‘As an interior designer and a working mom, I know first-hand that what we need from a family home is more than just a functional space; it also needs to be aesthetically pleasing,’ Tjioe explains. The design brief emphasised the need to consider and accommodate the clients’ two young children, so Tjioe took that as her cue to design the relatively compact home to feel more spacious by maximising the available space.

In the living and dining areas, she designed storage units within the weather walnut wall panelling, where every panel is a door to a concealed unit. This strategy is repeated in the master bedroom, where the wall panelling hides extra closet space.

But, Tjioe notes, ‘in a family home, functionality also means durability.’ When selecting materials, this meant a washable area rug and quartz stone atop the dining table and kitchen counter. Both materials can be easily maintained, and the quartz surfaces, which complement the marble flooring, are scratch resistant.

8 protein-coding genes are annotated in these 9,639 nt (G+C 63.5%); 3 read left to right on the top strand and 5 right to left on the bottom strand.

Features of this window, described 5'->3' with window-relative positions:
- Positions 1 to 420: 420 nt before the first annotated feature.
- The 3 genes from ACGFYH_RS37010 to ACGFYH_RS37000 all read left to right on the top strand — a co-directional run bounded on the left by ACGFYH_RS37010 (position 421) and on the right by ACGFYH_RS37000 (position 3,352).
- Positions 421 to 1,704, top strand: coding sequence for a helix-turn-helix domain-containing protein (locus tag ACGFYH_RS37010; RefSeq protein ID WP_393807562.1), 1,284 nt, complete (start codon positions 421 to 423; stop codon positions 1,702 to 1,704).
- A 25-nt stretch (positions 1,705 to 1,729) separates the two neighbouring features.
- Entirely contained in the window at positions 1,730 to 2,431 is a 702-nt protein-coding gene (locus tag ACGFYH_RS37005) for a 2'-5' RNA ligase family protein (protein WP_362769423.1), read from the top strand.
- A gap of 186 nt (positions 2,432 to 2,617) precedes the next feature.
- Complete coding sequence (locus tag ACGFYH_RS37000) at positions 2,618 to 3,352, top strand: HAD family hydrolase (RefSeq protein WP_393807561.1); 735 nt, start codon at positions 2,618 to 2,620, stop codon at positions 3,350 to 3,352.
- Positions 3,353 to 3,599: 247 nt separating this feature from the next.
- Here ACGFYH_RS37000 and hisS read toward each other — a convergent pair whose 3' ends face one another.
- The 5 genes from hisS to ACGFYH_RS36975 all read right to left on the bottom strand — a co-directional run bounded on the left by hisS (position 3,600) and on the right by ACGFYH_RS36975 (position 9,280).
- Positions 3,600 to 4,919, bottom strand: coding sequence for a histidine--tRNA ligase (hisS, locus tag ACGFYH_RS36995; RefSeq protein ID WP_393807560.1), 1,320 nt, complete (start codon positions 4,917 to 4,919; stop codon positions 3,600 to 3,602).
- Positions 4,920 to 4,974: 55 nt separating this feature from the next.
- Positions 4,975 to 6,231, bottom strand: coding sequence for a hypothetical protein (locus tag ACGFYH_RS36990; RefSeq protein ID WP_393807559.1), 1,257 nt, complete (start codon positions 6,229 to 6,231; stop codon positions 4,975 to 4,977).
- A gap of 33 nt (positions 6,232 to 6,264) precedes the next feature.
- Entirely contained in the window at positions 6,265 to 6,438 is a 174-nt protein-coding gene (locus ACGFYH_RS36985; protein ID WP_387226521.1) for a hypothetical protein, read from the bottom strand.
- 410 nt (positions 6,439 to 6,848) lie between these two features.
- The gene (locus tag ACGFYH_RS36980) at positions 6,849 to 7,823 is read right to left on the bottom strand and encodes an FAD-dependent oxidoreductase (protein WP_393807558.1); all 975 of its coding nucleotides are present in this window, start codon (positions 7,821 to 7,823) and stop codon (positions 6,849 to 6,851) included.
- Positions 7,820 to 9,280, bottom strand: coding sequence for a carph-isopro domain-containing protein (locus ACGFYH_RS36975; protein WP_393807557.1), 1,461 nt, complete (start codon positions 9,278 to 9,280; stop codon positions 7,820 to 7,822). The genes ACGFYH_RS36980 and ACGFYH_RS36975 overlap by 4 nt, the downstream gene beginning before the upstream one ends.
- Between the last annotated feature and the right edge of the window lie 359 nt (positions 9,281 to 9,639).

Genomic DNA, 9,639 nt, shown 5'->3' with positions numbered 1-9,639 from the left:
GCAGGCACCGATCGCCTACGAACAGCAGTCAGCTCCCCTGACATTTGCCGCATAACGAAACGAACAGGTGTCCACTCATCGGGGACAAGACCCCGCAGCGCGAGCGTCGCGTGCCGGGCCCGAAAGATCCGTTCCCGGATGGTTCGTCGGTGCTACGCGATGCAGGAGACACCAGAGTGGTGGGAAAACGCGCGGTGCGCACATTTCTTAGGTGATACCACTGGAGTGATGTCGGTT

Tjioe wanted to create a ‘relaxed yet sophisticated’ scene throughout the home, so sleek lines, a neutral palette and muted textures come together to offset the more rustic elements. ‘The balance of warm wood and neutral, matte finish make the space cosy and relaxing, while the polished surfaces add a touch of elegance and sophistication. In the dining area, the walnut panelling provides a more rustic palette against which a hand-painted semi-gloss buffet table, champagne leaf pedestal and crystal pendants stand out. The marble flooring that extends into the kitchen is softened with a broadloom area rug in the living area.’

With areas for play, relaxation and spending time together, Tjioe has designed a family home that champions functionality and modern design sensibilities.

Text / Simone Schultz
Images / Ari Iskandar